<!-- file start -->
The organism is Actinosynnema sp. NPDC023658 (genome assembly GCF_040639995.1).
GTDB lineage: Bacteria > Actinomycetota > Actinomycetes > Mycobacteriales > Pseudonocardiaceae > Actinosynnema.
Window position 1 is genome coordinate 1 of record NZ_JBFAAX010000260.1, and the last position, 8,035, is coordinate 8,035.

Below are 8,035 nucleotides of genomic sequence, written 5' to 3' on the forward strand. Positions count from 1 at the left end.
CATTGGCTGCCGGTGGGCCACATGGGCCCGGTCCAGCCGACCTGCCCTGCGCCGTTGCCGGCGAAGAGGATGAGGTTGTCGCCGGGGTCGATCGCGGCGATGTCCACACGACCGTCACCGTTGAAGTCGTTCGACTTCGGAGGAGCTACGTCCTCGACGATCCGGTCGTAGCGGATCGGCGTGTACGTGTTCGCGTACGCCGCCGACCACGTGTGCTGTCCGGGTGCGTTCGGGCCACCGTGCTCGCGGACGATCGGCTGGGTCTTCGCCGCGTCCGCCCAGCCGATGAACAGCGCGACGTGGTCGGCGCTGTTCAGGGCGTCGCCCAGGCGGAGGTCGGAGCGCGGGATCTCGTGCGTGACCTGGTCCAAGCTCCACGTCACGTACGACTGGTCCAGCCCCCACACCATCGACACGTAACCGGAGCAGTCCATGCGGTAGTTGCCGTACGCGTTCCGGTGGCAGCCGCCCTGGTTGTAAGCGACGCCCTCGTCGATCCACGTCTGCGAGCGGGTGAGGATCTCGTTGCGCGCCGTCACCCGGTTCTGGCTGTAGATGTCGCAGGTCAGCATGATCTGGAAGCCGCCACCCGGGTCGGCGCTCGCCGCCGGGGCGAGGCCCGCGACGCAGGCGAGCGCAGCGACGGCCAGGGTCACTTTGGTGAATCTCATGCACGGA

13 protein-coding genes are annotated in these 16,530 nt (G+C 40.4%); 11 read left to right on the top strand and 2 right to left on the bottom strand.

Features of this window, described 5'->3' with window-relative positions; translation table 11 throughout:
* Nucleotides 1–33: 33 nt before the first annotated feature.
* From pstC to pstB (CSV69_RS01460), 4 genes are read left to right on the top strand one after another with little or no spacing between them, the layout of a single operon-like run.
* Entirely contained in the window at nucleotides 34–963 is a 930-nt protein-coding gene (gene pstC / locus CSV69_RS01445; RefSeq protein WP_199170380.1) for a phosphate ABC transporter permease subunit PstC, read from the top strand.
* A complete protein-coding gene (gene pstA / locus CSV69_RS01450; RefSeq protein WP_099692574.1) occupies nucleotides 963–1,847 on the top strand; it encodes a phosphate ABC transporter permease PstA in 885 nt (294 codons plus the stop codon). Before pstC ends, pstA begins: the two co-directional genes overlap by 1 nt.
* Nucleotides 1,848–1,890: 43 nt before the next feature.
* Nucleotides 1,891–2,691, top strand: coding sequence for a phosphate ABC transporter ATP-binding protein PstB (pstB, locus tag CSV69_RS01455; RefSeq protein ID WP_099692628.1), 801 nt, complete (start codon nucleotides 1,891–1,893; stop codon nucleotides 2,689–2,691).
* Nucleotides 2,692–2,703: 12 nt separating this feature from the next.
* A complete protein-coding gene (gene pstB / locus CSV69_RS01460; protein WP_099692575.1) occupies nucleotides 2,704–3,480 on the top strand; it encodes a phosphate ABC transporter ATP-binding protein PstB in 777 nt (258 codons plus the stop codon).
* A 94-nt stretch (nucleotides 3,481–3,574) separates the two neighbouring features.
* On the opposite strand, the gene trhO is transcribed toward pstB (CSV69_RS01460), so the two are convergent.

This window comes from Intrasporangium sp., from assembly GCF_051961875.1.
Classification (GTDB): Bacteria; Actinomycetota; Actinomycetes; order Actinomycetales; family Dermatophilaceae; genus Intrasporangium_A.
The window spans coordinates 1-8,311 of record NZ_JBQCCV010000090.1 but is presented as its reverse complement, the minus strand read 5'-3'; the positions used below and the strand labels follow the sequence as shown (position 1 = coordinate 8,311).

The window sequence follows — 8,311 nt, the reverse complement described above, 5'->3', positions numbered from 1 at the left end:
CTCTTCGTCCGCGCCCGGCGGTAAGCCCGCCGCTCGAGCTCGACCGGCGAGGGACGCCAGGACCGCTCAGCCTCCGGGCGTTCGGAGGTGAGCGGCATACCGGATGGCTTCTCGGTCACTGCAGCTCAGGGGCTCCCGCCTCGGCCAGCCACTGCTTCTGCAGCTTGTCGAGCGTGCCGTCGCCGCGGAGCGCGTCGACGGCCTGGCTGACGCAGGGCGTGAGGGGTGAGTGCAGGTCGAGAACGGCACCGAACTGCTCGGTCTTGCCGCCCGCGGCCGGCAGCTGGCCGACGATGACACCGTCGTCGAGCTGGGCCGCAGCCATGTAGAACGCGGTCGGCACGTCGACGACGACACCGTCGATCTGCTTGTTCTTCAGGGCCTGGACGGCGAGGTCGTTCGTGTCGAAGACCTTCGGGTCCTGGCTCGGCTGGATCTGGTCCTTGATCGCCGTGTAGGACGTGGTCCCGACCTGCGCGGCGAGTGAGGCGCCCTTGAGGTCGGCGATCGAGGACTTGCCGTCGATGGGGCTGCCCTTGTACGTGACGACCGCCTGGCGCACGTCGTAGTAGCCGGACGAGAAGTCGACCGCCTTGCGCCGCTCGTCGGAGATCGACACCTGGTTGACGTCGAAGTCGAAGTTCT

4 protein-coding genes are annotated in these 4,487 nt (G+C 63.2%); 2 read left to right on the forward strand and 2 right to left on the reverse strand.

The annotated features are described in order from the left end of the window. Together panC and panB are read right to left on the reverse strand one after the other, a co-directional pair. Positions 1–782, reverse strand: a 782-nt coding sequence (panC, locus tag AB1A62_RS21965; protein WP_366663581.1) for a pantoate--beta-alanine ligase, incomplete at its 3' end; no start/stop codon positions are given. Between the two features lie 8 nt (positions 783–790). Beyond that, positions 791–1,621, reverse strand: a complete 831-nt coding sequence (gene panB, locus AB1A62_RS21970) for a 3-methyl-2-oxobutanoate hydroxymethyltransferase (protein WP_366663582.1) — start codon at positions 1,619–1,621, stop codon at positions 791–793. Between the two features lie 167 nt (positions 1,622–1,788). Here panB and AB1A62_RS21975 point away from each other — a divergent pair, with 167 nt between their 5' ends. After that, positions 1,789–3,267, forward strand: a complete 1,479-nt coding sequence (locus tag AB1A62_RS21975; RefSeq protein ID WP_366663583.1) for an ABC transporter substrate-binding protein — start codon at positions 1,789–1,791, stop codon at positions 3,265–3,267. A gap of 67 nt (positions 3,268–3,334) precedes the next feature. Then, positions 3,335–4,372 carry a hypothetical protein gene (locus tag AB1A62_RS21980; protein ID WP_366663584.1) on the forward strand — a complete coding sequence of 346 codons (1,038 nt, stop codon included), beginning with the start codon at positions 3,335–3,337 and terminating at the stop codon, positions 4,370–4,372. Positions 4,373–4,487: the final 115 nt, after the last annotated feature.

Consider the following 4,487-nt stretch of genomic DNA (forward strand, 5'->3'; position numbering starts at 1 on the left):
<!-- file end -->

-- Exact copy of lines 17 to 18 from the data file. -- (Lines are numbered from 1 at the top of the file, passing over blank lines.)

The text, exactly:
* On the opposite strand, the gene trhO is transcribed toward pstB (CSV69_RS01460), so the two are convergent.

This window comes from Intrasporangium sp., from assembly GCF_051961875.1.